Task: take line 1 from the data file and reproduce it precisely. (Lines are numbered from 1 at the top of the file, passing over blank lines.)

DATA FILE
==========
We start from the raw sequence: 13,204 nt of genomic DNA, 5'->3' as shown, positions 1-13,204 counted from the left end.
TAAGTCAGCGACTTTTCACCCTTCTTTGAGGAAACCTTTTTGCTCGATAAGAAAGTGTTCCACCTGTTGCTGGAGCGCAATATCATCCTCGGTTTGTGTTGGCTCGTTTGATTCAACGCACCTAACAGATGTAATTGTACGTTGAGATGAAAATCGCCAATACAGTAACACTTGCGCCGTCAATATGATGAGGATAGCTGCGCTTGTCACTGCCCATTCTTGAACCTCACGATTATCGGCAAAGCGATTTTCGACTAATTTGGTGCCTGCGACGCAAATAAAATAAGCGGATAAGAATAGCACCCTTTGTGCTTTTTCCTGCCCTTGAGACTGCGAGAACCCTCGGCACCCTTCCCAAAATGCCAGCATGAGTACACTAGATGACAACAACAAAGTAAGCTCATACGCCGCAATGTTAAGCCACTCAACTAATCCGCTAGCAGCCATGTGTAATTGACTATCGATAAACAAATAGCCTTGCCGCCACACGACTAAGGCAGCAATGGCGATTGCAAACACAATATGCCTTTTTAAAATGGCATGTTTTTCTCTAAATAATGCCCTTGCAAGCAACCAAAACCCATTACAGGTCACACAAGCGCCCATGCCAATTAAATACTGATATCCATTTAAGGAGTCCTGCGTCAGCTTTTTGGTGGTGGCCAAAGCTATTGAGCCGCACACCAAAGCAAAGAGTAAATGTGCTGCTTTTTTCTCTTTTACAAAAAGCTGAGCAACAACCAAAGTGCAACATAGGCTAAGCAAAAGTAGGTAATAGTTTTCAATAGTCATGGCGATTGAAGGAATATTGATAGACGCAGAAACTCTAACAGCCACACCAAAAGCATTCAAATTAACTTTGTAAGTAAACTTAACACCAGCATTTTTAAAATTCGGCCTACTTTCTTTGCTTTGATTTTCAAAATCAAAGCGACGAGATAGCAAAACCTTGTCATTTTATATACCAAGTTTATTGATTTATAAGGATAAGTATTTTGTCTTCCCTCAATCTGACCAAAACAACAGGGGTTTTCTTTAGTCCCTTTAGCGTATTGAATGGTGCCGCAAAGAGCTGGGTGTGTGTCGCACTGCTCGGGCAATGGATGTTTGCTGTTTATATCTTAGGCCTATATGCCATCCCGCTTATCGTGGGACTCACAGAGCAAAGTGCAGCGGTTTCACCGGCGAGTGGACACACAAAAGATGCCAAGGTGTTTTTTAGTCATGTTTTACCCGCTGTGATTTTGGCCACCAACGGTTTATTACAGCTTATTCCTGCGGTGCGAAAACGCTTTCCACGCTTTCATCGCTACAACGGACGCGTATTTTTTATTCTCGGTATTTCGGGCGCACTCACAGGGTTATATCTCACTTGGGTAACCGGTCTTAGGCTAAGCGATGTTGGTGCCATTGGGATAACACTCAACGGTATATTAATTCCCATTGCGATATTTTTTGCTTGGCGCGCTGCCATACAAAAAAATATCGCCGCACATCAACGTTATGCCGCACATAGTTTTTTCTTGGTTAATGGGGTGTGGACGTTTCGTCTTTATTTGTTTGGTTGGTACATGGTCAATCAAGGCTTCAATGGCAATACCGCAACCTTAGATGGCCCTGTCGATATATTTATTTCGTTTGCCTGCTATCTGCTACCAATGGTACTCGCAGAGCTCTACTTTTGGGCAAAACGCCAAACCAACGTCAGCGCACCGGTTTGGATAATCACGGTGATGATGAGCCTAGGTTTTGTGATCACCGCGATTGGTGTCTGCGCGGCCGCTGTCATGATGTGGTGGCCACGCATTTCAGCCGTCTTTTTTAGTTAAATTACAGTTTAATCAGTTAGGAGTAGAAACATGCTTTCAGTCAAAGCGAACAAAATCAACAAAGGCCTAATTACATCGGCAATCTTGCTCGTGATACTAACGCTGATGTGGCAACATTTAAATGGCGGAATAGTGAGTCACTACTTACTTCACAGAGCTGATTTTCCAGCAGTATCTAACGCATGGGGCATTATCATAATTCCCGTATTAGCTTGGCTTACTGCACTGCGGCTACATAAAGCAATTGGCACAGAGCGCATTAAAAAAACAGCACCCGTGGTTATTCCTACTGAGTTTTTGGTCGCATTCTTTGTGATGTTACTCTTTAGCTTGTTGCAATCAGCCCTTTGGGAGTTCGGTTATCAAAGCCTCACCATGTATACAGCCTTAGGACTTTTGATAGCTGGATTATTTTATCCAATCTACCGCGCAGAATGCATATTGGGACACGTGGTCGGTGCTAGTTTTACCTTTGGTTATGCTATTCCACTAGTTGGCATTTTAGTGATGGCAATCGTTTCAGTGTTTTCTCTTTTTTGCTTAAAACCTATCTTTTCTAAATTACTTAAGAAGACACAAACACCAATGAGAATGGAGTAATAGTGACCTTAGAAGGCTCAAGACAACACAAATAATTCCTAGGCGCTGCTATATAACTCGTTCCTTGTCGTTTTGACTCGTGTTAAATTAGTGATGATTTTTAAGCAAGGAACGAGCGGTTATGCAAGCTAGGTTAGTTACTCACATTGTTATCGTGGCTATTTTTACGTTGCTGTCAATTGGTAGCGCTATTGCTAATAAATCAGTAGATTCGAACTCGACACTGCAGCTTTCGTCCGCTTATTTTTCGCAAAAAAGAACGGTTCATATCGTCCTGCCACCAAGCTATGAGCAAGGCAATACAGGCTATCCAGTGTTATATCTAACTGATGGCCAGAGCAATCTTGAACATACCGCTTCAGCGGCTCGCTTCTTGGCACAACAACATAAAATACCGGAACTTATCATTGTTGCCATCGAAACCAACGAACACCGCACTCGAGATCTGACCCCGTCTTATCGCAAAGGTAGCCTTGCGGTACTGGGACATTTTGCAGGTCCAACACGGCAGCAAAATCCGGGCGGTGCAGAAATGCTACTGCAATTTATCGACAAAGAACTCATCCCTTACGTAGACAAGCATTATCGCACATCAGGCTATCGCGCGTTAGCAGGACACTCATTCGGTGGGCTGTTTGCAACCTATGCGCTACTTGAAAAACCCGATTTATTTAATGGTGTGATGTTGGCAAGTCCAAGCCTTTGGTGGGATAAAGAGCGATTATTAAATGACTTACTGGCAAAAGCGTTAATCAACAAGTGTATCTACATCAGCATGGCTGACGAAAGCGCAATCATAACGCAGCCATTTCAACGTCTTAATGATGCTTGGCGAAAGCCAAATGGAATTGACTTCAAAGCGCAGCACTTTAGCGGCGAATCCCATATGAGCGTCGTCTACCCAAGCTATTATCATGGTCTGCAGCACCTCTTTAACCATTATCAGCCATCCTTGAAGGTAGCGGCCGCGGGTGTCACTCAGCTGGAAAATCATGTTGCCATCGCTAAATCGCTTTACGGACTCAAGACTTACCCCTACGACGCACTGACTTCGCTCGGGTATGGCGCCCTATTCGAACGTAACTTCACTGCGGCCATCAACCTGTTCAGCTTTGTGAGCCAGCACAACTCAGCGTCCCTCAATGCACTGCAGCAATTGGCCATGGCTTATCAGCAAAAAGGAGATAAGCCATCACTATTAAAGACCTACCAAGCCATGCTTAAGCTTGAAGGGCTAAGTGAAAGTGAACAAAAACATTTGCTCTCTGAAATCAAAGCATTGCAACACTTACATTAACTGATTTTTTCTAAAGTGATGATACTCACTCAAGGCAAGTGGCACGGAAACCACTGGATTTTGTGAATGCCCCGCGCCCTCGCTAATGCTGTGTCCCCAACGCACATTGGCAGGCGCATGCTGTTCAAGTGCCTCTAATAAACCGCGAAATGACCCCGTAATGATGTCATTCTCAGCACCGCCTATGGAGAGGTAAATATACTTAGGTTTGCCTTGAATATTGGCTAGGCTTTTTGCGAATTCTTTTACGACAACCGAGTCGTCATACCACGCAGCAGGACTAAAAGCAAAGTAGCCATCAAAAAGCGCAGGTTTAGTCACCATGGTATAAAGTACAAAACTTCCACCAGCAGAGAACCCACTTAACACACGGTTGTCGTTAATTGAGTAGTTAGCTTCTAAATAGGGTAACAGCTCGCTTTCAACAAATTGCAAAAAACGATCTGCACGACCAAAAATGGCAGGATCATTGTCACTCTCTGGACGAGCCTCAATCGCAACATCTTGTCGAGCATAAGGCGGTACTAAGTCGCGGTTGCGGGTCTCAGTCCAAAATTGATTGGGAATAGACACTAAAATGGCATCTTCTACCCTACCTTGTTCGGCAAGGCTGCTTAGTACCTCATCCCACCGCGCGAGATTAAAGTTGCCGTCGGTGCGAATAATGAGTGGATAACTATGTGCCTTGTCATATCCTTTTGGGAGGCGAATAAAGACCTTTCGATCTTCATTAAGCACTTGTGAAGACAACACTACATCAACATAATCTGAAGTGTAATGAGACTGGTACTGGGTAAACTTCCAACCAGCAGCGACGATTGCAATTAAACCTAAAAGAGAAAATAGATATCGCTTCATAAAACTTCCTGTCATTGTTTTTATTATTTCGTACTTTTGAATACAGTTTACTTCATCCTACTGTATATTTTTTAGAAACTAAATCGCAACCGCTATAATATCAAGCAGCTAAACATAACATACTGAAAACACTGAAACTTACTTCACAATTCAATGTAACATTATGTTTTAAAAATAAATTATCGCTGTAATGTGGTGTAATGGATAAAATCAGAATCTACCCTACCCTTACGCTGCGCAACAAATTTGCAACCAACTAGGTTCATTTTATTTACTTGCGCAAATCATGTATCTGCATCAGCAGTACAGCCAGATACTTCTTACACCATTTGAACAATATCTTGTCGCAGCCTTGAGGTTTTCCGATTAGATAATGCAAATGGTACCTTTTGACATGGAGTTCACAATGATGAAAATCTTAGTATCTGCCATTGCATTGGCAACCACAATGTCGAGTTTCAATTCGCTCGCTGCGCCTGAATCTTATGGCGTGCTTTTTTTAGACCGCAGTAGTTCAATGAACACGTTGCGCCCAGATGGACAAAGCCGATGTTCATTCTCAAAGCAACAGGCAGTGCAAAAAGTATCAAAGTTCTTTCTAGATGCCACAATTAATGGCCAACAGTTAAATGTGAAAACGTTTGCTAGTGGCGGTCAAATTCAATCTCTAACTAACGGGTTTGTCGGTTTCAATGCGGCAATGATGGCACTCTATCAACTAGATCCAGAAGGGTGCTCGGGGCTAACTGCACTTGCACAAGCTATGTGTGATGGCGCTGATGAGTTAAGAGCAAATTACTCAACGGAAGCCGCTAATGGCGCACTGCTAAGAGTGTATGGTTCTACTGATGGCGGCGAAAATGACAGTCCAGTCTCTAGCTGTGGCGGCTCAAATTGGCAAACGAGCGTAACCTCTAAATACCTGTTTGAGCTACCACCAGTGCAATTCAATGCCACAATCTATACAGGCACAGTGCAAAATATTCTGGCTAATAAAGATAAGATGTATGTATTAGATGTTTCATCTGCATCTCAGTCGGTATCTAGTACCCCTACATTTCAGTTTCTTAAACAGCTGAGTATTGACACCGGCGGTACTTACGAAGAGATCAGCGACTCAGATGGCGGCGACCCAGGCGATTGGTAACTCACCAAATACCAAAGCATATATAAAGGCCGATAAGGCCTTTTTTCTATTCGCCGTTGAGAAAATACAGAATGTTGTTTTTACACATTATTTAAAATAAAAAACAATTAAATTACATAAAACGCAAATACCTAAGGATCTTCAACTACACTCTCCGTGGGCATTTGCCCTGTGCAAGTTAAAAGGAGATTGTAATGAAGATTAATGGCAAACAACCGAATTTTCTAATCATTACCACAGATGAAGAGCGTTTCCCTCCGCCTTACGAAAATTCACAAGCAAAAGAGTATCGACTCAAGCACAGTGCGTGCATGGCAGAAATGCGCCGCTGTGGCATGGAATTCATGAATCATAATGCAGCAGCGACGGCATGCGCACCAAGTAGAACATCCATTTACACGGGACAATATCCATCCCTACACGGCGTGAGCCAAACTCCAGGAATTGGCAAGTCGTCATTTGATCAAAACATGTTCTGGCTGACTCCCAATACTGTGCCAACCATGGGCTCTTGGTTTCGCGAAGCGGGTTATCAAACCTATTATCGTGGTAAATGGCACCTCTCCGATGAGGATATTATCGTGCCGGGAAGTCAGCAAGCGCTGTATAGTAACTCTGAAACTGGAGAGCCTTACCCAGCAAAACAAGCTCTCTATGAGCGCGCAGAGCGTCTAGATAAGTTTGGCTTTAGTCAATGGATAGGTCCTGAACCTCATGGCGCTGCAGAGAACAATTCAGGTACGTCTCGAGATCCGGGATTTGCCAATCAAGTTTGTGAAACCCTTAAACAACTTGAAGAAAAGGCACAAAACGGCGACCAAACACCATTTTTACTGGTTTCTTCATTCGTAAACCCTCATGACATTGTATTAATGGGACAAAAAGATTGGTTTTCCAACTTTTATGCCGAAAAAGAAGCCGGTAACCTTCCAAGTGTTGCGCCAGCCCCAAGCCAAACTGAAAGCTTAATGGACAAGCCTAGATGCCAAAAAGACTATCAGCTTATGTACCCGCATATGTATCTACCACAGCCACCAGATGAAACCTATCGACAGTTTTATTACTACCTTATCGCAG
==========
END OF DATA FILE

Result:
We start from the raw sequence: 13,204 nt of genomic DNA, 5'->3' as shown, positions 1-13,204 counted from the left end.